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Carrying Out an External Evaluation (Part 2 of 3)

By Patricia Steele
HigherEd Insight

 

You know what your program wants to evaluate and why, but how do you find, contract, and work with an evaluator? The steps below can help your organization to identify an evaluator who suits your needs, write an evaluation Request for Proposal (RFP), and develop a contract with your evaluator.

Find potential evaluators. Finding an evaluator who fits your needs is a key component of a successful evaluation. Methods of soliciting an evaluator include:

  • Word of mouth: Ask colleagues, local college faculty, a university grants office, and other organizations in your network for evaluator recommendations. This tends to yield local evaluators, which can be cost effective.
  • Funder recommendations: Ask your funder to refer you to evaluators they respect.
  • The American Evaluation Association (AEA): AEA’s website includes a directory of evaluators organized by state and by key words. The directory lists many types of evaluators, including professional evaluation firms.

The U.S. Department of Health and Human Services offers a guide to evaluation that includes useful advice on finding—as well as working with—an external evaluator. 

Write a strong RFP. The RFP establishes the scope of work, plan, and budget and enables evaluators to submit a focused proposal to your organization. Be sure that you include the rubric with which you plan to score the proposals in the RFP. You can publicize your RFP widely or invite only specific applicants to apply. Tech Soup offers a great overview of the how-tos of the RFP process.

Interview prospective evaluators. Review the proposals you receive, scoring them based on your rubric. Identify and train reviewers and interviewers to help with this process. Then invite the top evaluators you have identified for interviews to ensure a good fit with your organization and evaluation goals. Include key stakeholders in this part to help that fit happen. Ask for references and relevant work samples to help you make your decision.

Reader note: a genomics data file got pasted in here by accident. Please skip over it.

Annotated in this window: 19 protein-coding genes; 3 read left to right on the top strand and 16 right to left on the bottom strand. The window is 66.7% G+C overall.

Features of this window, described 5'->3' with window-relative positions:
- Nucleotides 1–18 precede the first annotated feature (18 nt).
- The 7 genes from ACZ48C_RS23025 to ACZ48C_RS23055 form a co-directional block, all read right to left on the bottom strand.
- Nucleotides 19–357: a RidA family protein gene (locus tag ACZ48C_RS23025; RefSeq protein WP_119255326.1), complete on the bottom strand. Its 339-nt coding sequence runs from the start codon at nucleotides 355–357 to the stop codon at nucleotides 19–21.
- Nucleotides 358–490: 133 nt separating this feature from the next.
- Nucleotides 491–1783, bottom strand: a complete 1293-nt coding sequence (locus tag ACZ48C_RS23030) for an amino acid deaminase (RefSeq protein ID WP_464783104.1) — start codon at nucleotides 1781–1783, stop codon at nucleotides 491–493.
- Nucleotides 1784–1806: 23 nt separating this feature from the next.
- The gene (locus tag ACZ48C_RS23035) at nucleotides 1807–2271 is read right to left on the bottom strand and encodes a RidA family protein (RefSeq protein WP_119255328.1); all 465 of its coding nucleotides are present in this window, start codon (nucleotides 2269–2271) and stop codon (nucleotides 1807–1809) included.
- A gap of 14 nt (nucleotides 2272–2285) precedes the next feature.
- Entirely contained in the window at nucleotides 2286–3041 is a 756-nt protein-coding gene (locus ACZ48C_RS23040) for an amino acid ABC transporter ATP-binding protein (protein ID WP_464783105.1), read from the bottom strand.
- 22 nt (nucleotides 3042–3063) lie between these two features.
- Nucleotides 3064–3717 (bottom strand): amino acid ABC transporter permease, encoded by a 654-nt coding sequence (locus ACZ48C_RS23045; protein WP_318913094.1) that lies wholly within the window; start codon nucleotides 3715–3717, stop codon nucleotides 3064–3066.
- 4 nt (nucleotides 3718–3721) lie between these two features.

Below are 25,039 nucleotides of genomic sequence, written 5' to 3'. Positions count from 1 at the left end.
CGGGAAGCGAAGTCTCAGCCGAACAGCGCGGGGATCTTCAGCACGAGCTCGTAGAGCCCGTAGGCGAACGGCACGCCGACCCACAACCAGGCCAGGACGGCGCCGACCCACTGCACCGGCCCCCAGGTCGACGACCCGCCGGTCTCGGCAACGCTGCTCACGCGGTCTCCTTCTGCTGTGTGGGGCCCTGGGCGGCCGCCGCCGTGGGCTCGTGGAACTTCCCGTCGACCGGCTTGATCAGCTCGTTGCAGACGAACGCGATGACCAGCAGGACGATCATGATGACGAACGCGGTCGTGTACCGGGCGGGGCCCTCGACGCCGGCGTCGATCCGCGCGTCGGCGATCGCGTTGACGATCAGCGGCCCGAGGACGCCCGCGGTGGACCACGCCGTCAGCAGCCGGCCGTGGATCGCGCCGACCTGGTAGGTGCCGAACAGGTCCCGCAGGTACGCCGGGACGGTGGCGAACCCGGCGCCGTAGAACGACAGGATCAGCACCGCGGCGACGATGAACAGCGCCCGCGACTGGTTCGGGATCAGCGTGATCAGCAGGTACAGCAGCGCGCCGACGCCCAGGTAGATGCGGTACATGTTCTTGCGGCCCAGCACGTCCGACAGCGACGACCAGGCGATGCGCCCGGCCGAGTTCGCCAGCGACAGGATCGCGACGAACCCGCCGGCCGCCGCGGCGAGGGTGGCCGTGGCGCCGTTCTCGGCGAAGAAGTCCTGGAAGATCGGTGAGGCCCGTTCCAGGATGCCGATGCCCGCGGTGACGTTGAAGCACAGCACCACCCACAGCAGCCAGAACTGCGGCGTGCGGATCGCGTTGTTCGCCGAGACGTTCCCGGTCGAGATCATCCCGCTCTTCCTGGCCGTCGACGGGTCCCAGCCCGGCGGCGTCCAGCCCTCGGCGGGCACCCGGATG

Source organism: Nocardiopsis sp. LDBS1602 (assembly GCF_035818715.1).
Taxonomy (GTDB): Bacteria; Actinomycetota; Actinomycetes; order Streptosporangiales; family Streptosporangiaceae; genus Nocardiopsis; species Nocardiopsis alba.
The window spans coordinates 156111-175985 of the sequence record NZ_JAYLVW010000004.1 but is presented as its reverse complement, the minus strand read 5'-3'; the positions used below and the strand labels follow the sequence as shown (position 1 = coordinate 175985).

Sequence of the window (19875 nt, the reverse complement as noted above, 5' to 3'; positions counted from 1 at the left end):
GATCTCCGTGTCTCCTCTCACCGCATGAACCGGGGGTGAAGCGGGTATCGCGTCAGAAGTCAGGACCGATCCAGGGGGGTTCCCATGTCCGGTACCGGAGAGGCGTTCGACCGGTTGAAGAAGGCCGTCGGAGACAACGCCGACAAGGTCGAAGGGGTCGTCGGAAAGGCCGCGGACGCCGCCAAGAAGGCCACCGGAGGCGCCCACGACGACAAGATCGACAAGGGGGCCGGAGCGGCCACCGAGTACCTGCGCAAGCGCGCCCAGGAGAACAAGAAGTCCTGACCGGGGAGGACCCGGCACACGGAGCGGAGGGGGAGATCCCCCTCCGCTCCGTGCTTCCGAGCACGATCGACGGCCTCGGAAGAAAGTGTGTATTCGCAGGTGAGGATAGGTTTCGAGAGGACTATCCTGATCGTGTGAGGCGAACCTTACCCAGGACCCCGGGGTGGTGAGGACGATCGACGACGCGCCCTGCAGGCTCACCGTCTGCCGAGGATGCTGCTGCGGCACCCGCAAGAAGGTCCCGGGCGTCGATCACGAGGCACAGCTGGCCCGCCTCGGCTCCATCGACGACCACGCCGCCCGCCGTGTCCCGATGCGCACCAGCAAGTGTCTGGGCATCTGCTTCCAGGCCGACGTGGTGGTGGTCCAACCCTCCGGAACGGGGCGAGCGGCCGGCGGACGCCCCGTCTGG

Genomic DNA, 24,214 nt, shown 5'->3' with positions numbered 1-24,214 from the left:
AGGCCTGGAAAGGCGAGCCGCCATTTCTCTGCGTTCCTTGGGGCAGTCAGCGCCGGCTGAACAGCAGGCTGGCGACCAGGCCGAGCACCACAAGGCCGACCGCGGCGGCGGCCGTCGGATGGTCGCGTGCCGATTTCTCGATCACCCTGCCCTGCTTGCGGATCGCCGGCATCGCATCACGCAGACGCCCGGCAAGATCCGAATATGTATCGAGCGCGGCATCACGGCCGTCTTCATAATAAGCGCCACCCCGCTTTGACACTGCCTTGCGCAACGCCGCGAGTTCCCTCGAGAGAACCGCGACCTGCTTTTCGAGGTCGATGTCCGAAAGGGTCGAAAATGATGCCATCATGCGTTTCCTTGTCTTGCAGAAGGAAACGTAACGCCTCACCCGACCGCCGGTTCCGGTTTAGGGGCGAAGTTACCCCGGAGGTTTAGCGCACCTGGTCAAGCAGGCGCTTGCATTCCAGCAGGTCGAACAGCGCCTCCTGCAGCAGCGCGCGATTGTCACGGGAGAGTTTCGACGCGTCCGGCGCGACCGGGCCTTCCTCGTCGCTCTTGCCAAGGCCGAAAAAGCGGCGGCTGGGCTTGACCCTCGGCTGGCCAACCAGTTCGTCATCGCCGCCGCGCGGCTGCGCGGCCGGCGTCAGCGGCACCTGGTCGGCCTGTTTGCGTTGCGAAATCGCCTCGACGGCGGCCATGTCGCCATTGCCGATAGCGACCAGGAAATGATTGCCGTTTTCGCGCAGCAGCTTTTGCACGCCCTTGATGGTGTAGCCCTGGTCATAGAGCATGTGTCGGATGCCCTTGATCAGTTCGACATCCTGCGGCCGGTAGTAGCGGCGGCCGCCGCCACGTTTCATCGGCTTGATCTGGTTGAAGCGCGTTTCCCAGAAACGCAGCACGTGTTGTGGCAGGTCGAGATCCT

The Pell Institute offers a free comprehensive evaluation guide that includes a worksheet on assessing evaluator qualifications, among other handy resources. The Baltimore Association of Grantmakers’ guide to “When and How to Use External Evaluators” is another helpful source; it lists a number of key questions you may want to ask evaluator candidates, for example.

Create a contract with your chosen evaluator. Formalize your relationship with your evaluator through a contract (It may be advisable to consult an attorney for the contract development process.) Grants Northwest suggests that that the contract include:

  • A scope of work that outlines the purpose of the evaluation and they types of information you expect to gain.
  • Specific evaluation tasks that note which party if responsible for what jobs. For example, will the evaluator enter data from surveys or is your organization expected to perform that job?  Who is responsible for contacting respondents to set up site visits and interviews?  Western Michigan University has a handy checklist outlining typical responsibilities.
  • Clear information on who owns the data collected, how they will be stored, how they will meet privacy requirements, and who has access the data.
  • A budget that identifies the exact cost of the evaluation agreed to and how the evaluator will bill and be paid.  In general, expect to pay about five to ten percent of the amount of your funding for evaluation. 
  • Explicit timelines that outline when major evaluation steps will be conducted and completed and the dates deliverables can be expected. 
  • A detailed overview of what reporting will look like. What types of information will be included in reports? Will the report be a narrative or a PowerPoint?  How many drafts will are included in the price of the evaluation? ? Who will provide feedback on them and how? Who will edit and design final reports?

 The U.S. Substance Abuse and Mental Health Service Administration offers a useful guide for non-researchers to working and contracting with external evaluators. 

Tell Us More

Have you contracted with an external evaluator?  What questions were most helpful in selecting the right evaluator?  What contract elements would you consider most vital?

Note: HigherEd Insight serves as the independent evaluator for Lumina Foundation's adult college completion strategy.

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